In addition to creating diversified revenue, servitization provides a powerful revenue growth engine. New service offerings grow revenue with existing customers and improve your ability to win business from competitors. New service offerings also enable you to attack adjacent markets in new ways. And, inevitably, your new service innovations and offerings will lead to the identification of yet unseen revenue growth opportunities. For example, a firm may first grow revenue by monetizing a warranty on a device. The warranty allows the firm to displace some competitive business. Then, the firm identifies opportunities for financing, further growing revenue. This virtuous circle of revenue growth can progress into new business models, including as-a-service offerings and outcome-based pricing. Each of these servitization advancements are capable of significantly growing the revenue capture potential of the firm overtime. Where and how will digitalization produce a revenue growth result? Nowhere. It won’t!

Servitization creates enterprise value. Digitalization does not.

There’s one more secret weapon of servitization. Servitization creates enhanced enterprise value. For most firms, enterprise value is the name of the game. It is what shareholders expect and demand. Time and again, the market and the street reward firms that demonstrate recurring revenue from services with enhanced enterprise values. It makes good sense. The predictable and smoothed nature of recurring revenue is attractive to investors. As with revenue diversification and revenue growth, one must ask: where are the examples of digitalization producing an enterprise value result?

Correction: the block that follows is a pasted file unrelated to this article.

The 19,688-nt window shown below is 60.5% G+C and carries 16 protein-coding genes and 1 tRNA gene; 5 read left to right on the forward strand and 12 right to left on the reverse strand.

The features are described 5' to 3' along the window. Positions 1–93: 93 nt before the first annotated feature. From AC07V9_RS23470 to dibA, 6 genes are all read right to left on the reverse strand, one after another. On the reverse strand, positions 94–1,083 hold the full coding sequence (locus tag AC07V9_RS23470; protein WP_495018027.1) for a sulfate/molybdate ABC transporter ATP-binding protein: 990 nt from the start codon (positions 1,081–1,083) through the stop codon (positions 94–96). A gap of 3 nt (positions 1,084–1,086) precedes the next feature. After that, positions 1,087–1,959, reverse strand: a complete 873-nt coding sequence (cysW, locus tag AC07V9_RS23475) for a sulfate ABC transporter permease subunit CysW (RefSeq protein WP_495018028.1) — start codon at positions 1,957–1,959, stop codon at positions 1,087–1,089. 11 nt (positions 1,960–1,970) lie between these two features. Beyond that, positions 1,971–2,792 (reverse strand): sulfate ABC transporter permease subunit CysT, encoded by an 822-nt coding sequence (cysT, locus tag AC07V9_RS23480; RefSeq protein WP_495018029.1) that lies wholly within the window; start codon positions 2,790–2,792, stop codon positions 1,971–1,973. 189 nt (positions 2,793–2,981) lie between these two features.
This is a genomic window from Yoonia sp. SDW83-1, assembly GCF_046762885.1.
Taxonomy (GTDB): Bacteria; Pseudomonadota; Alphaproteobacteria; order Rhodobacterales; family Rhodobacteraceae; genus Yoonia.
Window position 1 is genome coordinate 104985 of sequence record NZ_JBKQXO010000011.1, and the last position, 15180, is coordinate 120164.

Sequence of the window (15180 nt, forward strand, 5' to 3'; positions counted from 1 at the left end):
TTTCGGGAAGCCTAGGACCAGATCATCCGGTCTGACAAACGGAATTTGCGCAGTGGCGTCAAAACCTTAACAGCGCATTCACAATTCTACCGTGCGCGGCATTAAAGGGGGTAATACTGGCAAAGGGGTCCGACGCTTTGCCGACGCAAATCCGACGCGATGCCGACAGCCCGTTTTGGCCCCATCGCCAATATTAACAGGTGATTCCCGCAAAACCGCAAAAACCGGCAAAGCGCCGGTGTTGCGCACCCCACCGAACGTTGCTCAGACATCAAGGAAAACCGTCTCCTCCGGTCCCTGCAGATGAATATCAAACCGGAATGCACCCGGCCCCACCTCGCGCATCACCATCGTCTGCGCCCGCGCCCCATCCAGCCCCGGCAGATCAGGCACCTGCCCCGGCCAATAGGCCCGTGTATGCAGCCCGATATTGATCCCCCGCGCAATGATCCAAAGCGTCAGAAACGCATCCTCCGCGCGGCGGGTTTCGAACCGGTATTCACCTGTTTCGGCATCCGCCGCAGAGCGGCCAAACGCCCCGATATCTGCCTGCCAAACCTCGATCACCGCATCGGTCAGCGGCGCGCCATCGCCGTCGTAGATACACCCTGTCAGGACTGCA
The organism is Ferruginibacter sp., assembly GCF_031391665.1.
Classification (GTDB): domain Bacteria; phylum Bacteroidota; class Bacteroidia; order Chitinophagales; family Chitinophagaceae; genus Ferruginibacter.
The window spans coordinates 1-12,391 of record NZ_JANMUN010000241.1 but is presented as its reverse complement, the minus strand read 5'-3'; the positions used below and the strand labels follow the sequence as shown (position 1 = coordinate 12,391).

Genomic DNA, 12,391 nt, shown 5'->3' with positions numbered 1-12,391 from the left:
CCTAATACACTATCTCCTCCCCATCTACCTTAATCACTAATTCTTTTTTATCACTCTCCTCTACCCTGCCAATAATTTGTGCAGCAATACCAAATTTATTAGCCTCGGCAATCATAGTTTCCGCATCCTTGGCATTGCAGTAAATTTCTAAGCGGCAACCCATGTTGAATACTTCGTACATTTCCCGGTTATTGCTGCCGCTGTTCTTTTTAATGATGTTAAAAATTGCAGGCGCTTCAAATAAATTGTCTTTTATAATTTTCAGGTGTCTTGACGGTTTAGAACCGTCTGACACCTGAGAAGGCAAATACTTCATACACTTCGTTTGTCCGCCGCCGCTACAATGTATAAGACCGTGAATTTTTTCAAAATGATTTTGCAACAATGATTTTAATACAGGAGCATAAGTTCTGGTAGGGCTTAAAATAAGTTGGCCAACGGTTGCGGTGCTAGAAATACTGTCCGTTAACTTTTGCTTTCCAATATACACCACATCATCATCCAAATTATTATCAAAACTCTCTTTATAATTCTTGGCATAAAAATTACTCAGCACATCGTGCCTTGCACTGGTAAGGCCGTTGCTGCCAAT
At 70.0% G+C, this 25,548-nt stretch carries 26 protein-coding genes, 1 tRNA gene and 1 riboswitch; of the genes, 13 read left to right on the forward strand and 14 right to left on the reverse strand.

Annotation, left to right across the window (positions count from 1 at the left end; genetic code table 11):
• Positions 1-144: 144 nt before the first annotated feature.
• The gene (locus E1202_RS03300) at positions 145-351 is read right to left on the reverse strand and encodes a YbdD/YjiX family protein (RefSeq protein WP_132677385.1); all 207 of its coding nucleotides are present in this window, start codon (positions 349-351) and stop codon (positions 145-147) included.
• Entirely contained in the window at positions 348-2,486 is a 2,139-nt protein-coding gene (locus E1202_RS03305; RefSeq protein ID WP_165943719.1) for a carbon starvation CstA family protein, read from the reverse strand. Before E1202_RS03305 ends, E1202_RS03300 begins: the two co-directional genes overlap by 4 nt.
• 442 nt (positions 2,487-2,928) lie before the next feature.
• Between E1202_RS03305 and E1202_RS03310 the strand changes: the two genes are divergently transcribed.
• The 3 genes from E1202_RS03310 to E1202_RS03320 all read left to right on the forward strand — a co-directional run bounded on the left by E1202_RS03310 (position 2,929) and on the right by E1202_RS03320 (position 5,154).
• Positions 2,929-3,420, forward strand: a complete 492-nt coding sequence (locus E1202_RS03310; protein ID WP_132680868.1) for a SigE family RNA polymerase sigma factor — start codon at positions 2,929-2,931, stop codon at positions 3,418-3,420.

What investing in servitization looks like.

The key is that investing in servitization will drive servitization and digital outcomes!

Investing in servitization is a strategic choice and commitment, just like the choice to invest in digital. The key is that investing in servitization will drive servitization and digital outcomes! That is to say, instead of “just doing digital” the investment will go towards servitization, and the servitization strategy and goals will drive the digitalization needed to win. To be effective, any investment in servitization should create an innovation pipeline of servitization options and a managed portfolio of service offerings in the market.

Generally, the first movers, disruptors and market leaders in servitization and as-a-service transformations typically are willing to invest at least 6% of revenue into servitization with a three to five year horizon on results. Not bad, for a payoff of revenue diversification, revenue growth and enhanced enterprise value! Or, you could spend the same amount and take the same amount of time, and “be more digital.” You decide!